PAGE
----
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We’d all love to start the New Year with a big raise. But that’s not the only way to increase your cash flow or boost your retirement savings. If one of your resolutions is to improve your financial situation this year, consider these nine ways to make it happen.
1. Know Your Starting Point
If you’ve already got an established budget that you evaluate regularly, you’ve got this step covered. But if you’re like most, an annual checkup isn’t a bad idea. Review the money you have coming in and break down your spending.
If you’ve already been tracking your transactions, you’re ahead of the game. If not, start tracking now with an online tool like Mint or LearnVest, a spreadsheet, or simply on paper. Review at least three months of spending history to get a real feel for your cash flow.
2. Evaluate Your Largest Expense
For most, that’s probably your rent or mortgage payment. Consider your housing needs (which may have changed since you signed your lease or purchase agreement) and whether your abode (and its cost) are still your best option. It may be time to refinance your mortgage, search for a new apartment, or attempt to renegotiate your lease.
3. Plan Ahead
Emergencies tend to be costly, but they’re also often avoidable. Rather than ignoring the grinding sound your car is making or the cough that now seems to be on the verge of pneumonia, make sure to give your appliances—and yourself—regular preventative care. Make a list of the appointments you should make (mechanic, plumber, doctor) and get those on your calendar ASAP.
4. Protect Yourself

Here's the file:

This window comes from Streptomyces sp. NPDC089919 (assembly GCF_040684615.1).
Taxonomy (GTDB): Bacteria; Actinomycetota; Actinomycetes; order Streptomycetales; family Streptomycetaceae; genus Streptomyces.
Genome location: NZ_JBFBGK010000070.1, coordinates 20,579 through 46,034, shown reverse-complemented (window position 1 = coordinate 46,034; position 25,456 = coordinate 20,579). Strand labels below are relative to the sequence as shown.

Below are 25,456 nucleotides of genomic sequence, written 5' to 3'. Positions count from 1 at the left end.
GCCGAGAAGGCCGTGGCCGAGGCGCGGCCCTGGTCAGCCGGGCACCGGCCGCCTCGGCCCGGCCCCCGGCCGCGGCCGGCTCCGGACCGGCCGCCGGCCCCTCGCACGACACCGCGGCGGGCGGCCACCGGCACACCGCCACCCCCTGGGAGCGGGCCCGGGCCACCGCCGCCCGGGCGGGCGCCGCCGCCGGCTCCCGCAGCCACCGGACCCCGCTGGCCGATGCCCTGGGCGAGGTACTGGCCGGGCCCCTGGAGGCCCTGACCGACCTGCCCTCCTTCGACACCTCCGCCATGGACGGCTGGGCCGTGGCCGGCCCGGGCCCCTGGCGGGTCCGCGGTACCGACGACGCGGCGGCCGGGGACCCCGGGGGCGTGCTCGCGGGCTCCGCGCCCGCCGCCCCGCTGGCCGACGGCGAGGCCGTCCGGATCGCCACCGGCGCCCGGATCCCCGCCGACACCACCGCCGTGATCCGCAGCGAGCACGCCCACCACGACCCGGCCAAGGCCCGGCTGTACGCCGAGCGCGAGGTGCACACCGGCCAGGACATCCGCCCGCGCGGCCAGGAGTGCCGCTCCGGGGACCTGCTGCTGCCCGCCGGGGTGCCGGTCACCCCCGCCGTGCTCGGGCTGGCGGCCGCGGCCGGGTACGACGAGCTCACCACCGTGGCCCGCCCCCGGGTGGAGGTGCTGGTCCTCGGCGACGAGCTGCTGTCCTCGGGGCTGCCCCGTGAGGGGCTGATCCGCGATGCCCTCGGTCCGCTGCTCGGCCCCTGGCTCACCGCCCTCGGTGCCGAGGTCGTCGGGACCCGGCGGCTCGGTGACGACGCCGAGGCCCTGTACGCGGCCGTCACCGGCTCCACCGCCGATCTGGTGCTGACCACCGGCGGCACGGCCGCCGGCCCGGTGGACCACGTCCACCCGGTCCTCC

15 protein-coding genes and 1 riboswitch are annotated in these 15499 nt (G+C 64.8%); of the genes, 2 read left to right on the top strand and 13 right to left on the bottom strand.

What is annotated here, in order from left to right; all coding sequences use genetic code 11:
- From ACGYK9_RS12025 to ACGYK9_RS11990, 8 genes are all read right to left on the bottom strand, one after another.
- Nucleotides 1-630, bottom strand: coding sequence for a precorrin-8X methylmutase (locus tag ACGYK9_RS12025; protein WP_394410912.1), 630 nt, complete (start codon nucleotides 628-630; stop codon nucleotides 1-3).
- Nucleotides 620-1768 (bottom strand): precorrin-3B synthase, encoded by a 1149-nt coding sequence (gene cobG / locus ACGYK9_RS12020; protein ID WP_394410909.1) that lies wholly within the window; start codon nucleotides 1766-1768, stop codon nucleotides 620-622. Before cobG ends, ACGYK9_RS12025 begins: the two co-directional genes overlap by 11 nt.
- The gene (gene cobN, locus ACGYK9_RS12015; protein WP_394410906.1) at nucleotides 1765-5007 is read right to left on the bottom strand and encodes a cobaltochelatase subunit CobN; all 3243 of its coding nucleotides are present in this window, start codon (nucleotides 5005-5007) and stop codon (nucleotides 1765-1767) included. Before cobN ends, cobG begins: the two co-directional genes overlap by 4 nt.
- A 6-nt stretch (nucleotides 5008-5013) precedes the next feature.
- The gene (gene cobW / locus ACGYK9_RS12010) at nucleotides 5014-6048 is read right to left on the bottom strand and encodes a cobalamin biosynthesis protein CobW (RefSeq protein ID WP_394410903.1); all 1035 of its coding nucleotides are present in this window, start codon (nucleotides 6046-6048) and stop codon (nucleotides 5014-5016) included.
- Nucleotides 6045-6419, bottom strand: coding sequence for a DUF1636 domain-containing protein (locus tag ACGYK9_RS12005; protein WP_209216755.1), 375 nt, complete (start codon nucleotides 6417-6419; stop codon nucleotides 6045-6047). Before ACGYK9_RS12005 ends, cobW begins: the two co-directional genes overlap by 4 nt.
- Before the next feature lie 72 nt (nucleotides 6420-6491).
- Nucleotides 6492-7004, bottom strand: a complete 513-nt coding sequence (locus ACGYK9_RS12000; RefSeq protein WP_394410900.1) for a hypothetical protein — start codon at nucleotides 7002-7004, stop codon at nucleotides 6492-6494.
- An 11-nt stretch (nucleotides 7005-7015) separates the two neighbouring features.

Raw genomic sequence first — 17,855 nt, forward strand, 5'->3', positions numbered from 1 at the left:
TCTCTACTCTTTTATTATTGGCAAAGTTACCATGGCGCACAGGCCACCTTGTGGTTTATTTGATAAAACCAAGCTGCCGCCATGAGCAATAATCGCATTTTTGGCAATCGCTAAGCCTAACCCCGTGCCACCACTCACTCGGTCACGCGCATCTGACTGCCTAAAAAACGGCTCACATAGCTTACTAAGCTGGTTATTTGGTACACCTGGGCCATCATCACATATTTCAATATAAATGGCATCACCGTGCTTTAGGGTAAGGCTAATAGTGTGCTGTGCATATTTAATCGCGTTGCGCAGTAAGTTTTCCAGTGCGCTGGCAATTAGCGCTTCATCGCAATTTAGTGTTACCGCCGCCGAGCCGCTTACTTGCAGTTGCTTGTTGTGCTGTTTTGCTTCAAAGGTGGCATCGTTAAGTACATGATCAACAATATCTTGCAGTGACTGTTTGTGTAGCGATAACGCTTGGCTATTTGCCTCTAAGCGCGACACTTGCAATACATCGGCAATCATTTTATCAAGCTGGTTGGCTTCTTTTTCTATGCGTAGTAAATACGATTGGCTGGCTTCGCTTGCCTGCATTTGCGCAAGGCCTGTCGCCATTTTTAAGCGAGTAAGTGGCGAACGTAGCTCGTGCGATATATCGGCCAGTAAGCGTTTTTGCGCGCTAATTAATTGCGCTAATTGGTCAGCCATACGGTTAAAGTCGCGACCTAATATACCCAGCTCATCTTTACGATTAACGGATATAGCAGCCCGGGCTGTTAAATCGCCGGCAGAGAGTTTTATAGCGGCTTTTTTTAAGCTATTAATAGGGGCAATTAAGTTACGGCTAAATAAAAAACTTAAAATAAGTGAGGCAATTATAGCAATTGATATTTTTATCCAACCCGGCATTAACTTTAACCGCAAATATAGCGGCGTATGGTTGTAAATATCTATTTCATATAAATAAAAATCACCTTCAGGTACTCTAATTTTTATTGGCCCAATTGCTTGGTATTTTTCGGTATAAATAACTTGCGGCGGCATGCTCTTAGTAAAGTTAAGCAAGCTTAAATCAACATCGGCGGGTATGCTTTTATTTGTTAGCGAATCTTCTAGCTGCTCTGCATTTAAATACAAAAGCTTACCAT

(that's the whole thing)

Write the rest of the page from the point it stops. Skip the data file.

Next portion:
In addition to preventative maintenance, you should protect yourself and your possessions with the necessary insurance. Sure, it’s not fun, and it may seem like an unnecessary expense, but when you need it, you’ll be glad you’ve got it. You should have renter’s insurance, health insurance, life insurance, and car insurance to make sure you’re fully covered.
5. Set Up an Emergency Fund
Despite the best preventative measures, unexpected expenses still arise. So, most experts recommend that you have three to six months living expenses saved in case of unforeseen financial needs. Yes, that can be quite a sum to stash, but put away what you can—even $5 per week adds up over time. Figure out what you would need to save to feel financially confident in any situation, and set your savings plan accordingly.
6. Vow to Never Pay Another Late Fee
Late fees are basically money going down the tube. So set up direct deposit and automated payments for all of your bills to ensure that you never pay them late again. (And while you’re at it, set up automatic transfers to your emergency savings account, too!)
7. Make a Plan to Conquer Your Debt
It can be overwhelming to think about paying off college, medical bills, or credit card balances that spiraled out of control. But you don’t have to go it alone. There’s lots of advice (and inspirational stories) out there—just be leery of anything that sounds too good to be true.
If you need help getting out of debt, you can ask your bank or credit union for recommendations. If you’re looking for assistance on your mortgage, contact an FHA certified HUD counselor for free advice.
8. Get a Second Opinion
When it comes to your financial future—especially your retirement plan and investment options—it’s a good idea to get a second opinion from an expert. Many banks and credit unions offer this service free to their account holders, but you can also go with a trusted independent advisor. Online services like LearnVest can offer you guidance as well.
Choose an advisor you’re comfortable with—one who listens to your concerns, makes sure you understand all of your options, and doesn’t push you for a quick decision. And don’t be afraid to speak up to ask a question or decline advice you don’t agree with.
9. Set a Fun Savings Goal
Finally, make your money work for you—so that you can enjoy it! Save up for the new computer you’ve been wanting or a vacation to reward yourself for another year of hard work. Splurges keep your budget from being boring and make you more motivated to cut costs elsewhere.